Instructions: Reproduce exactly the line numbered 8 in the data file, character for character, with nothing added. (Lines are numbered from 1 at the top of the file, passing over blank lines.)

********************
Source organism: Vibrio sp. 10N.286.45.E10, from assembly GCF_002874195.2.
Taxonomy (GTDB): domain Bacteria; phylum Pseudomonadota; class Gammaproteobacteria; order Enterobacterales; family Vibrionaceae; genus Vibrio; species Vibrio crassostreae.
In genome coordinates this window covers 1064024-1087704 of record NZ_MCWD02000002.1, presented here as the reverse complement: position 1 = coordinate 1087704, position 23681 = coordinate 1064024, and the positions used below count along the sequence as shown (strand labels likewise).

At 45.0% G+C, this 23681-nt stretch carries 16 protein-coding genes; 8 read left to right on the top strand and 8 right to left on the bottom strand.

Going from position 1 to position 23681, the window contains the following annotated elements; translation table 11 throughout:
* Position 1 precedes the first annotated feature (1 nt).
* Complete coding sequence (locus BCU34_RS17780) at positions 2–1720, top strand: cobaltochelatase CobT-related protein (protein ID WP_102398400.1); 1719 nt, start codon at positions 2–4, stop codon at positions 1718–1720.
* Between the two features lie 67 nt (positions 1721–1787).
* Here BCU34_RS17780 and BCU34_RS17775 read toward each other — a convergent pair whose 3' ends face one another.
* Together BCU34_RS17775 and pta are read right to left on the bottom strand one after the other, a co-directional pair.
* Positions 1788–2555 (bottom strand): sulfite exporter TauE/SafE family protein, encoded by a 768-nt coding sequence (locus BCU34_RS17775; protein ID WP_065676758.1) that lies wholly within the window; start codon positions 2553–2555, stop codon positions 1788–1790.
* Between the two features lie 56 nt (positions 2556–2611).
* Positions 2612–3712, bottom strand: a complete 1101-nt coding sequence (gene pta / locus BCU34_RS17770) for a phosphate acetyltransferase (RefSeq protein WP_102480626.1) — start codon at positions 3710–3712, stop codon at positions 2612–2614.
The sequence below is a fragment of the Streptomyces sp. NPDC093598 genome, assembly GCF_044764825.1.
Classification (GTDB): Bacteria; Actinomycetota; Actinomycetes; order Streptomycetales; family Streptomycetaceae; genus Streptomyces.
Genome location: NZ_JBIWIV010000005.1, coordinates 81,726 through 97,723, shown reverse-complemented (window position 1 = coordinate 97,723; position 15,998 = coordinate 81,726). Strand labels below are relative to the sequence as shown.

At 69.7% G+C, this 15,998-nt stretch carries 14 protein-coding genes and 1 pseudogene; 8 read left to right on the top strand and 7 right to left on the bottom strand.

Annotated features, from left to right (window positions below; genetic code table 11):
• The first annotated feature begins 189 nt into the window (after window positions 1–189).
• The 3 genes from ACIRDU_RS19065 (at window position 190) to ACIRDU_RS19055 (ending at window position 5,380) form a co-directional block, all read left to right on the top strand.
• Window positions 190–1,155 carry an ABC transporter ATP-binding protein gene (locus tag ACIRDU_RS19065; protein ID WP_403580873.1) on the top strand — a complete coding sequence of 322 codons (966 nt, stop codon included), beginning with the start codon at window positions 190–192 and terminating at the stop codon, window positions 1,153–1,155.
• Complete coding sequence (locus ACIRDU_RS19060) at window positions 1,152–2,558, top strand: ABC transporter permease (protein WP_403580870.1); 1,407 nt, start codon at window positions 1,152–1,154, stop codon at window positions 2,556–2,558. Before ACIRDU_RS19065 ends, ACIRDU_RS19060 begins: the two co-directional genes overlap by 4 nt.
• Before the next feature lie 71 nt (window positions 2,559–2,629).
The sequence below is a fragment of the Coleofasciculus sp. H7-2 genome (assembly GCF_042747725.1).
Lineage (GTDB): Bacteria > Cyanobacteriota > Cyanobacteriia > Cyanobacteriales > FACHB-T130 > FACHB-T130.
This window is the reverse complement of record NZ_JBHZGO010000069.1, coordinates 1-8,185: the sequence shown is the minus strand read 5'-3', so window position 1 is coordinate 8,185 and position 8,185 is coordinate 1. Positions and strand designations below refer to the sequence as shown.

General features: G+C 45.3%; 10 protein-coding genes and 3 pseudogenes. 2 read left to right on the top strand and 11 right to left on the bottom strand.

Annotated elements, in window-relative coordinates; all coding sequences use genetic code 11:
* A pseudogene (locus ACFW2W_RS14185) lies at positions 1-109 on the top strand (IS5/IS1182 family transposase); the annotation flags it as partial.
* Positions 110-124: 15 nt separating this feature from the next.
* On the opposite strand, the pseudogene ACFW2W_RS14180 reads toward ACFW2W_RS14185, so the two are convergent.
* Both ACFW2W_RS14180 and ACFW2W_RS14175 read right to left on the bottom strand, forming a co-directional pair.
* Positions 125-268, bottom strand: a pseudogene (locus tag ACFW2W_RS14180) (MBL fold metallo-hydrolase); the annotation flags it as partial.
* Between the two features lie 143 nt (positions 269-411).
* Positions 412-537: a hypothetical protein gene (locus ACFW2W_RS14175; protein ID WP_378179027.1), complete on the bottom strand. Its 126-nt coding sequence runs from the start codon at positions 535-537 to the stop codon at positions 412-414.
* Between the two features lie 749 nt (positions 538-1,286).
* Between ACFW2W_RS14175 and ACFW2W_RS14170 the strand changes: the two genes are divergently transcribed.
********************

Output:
* Between the two features lie 67 nt (positions 1721–1787).